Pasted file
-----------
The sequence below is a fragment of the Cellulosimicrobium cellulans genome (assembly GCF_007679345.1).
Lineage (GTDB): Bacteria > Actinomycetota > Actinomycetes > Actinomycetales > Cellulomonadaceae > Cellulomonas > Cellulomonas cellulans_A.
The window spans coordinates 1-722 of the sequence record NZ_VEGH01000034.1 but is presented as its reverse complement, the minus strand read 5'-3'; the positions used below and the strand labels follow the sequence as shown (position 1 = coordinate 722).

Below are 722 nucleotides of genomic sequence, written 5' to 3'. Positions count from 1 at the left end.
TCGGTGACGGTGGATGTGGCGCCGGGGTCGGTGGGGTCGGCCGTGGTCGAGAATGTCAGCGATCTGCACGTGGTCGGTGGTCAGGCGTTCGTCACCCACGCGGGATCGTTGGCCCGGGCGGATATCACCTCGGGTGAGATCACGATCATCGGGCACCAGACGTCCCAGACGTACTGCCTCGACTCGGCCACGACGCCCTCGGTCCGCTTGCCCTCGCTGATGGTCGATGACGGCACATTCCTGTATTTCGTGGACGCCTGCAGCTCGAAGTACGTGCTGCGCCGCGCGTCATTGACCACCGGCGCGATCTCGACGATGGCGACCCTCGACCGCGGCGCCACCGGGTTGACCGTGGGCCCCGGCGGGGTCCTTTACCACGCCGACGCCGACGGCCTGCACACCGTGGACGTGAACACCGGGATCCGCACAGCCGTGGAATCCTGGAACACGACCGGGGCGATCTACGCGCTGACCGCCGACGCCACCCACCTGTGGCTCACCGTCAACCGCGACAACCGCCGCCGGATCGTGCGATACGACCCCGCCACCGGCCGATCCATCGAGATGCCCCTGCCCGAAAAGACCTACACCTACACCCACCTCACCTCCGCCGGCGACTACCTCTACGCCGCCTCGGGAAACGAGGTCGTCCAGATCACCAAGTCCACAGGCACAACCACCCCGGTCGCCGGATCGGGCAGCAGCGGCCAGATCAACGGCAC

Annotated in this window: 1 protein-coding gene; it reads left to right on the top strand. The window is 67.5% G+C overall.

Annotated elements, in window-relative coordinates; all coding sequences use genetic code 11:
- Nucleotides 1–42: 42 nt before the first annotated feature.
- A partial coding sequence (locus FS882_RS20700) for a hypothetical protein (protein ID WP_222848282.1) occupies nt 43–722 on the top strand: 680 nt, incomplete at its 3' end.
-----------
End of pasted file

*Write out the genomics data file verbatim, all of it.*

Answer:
The sequence below is a fragment of the Cellulosimicrobium cellulans genome (assembly GCF_007679345.1).
Lineage (GTDB): Bacteria > Actinomycetota > Actinomycetes > Actinomycetales > Cellulomonadaceae > Cellulomonas > Cellulomonas cellulans_A.
The window spans coordinates 1-722 of the sequence record NZ_VEGH01000034.1 but is presented as its reverse complement, the minus strand read 5'-3'; the positions used below and the strand labels follow the sequence as shown (position 1 = coordinate 722).

Below are 722 nucleotides of genomic sequence, written 5' to 3'. Positions count from 1 at the left end.
TCGGTGACGGTGGATGTGGCGCCGGGGTCGGTGGGGTCGGCCGTGGTCGAGAATGTCAGCGATCTGCACGTGGTCGGTGGTCAGGCGTTCGTCACCCACGCGGGATCGTTGGCCCGGGCGGATATCACCTCGGGTGAGATCACGATCATCGGGCACCAGACGTCCCAGACGTACTGCCTCGACTCGGCCACGACGCCCTCGGTCCGCTTGCCCTCGCTGATGGTCGATGACGGCACATTCCTGTATTTCGTGGACGCCTGCAGCTCGAAGTACGTGCTGCGCCGCGCGTCATTGACCACCGGCGCGATCTCGACGATGGCGACCCTCGACCGCGGCGCCACCGGGTTGACCGTGGGCCCCGGCGGGGTCCTTTACCACGCCGACGCCGACGGCCTGCACACCGTGGACGTGAACACCGGGATCCGCACAGCCGTGGAATCCTGGAACACGACCGGGGCGATCTACGCGCTGACCGCCGACGCCACCCACCTGTGGCTCACCGTCAACCGCGACAACCGCCGCCGGATCGTGCGATACGACCCCGCCACCGGCCGATCCATCGAGATGCCCCTGCCCGAAAAGACCTACACCTACACCCACCTCACCTCCGCCGGCGACTACCTCTACGCCGCCTCGGGAAACGAGGTCGTCCAGATCACCAAGTCCACAGGCACAACCACCCCGGTCGCCGGATCGGGCAGCAGCGGCCAGATCAACGGCAC

Annotated in this window: 1 protein-coding gene; it reads left to right on the top strand. The window is 67.5% G+C overall.

Annotated elements, in window-relative coordinates; all coding sequences use genetic code 11:
- Nucleotides 1–42: 42 nt before the first annotated feature.
- A partial coding sequence (locus FS882_RS20700) for a hypothetical protein (protein ID WP_222848282.1) occupies nt 43–722 on the top strand: 680 nt, incomplete at its 3' end.